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Recent Movies: Spotlight; Trumbo; Bridge of Spies; Books: A Bigger Prize

December 21, 2015

Recent Movies:


Based on a true story: In the early 2000s, a team of reporters at the Boston Globe investigate several incidents of Catholic priests sexually abusing children.

“Spotlight” works well on many levels and not just for its main story of finding the shocking facts. It also reveals that universal and timeless evil known as the ‘conspiracy of silence’ that occurs within establishments. In this particular story, the conspiracy is not only within the Catholic Church but also within the upper echelons of Boston society.  Another fact of human nature is also revealed: in any closed society, it often takes outsiders to make necessary changes.

The film also sheds light on a group of people rarely exposed in movies: lapsed Catholics i.e. those raised in the religion but who became discouraged by grave misconduct at higher levels of the church hierarchy. It turns out that all of the reporters are in this situation and there is a fascinating scene in which they discuss their backgrounds and how this might affect their approach to their investigation.

The first half is filled with energy with much inter-cutting among scenes. The highlight is a cross-cut of two scenes involving interviews with abuse survivors – one straight, one gay. In these scenes, the language is refreshingly blunt and revealing. A later scene involving an interview with a priest is even more shocking. The actors playing the survivors and the priest are also powerful in their brief roles.

The second half is still good but it tends to lag a bit. It seems like time to wrap up but more issues keep getting piled on. One is a scene involving a conflict on the newspaper team. The benefit of this scene is that it shows the best of Mark Ruffalo who gives the most passionate performance among a very fine cast. The downside is that the scene feels like an unnecessary extension to the movie.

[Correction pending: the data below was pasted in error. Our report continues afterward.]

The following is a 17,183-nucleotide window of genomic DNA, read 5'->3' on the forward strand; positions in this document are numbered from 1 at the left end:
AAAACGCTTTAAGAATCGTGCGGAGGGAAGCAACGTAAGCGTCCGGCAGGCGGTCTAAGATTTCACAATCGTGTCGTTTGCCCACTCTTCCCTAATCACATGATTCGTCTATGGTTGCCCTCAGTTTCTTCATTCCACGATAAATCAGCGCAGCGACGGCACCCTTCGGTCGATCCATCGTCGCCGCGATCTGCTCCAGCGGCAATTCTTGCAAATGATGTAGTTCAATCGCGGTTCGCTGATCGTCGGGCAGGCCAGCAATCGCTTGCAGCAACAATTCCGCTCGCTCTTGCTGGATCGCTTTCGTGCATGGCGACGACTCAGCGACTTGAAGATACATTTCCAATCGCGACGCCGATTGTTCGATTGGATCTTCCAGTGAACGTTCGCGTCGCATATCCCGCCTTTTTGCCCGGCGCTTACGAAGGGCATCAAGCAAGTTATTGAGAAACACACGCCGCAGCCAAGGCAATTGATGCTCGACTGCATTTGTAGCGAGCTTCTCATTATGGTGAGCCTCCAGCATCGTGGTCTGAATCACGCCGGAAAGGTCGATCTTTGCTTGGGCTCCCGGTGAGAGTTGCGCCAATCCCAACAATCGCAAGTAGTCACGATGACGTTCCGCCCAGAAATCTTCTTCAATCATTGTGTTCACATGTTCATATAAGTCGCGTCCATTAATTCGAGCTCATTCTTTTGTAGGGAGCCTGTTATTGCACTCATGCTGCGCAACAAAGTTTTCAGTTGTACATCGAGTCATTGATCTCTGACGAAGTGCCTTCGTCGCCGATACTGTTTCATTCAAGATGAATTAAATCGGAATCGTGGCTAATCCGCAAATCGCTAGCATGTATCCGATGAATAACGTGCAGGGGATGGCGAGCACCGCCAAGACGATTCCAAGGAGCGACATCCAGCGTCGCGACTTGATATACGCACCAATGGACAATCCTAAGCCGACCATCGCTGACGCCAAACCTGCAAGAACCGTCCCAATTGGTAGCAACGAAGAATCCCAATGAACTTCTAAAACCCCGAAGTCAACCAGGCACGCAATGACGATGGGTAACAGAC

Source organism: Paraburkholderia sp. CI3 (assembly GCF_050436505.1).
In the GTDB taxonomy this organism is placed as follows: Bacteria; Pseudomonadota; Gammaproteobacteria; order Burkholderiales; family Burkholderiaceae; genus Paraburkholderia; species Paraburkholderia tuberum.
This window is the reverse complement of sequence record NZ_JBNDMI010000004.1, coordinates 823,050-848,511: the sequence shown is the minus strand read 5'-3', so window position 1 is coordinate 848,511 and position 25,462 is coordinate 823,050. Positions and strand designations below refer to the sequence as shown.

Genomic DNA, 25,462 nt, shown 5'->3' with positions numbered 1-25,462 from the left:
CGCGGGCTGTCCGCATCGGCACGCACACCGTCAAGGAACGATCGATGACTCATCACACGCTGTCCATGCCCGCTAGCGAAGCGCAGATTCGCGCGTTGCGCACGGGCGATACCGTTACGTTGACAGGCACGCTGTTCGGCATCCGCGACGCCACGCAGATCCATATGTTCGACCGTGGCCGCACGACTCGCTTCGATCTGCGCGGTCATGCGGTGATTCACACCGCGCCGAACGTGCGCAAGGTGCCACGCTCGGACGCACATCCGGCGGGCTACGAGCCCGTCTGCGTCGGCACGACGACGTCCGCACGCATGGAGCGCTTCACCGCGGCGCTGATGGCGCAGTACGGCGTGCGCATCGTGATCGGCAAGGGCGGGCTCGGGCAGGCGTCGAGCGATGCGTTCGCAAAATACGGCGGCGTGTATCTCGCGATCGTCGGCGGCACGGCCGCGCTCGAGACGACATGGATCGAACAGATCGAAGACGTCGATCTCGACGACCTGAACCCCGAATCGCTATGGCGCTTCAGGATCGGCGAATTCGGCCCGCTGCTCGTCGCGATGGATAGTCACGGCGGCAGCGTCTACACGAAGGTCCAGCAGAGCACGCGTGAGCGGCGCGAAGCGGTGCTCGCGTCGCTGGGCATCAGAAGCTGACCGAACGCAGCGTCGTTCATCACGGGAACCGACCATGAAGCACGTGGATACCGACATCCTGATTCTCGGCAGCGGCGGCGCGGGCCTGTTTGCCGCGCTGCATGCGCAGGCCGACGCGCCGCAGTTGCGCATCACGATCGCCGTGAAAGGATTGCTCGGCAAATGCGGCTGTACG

This movie is rightly being compared to “All the President’s Men” as a great journalist story. It can also be compared to the superb Canadian film ”The Boys of St. Vincent” (1992) for exposing clergy child abuse. “Spotlight” is a fine film that may not meet all expectations; but it must be given credit for its courage and boldness.

RATING (out of four stars): * * *



Based on a true story: Dalton Trumbo (played by Bryan Cranston) was a successful Hollywood screenwriter who was persecuted and blacklisted in 1947 due to his ties with the American Communist party.

There are numerous movies that have a lot of style but not enough substance. “Trumbo” is a rare exception in that it goes in the opposite direction. The well-known situation is always rich material. Sadly, the script and directing are relatively bland, making the film seem more like a made-for-TV movie.

The performances range from great to underused to miscast.

Cranston takes on the main role (and the weight of the film) beautifully. It is worth noting that Trumbo, like his colleagues, supported Communist ideals (like treating workers fairly) but were not allied with the Soviet Union . Cranston easily conveys the deep character of someone who cantankerously sticks to his good ideals despite harsh odds.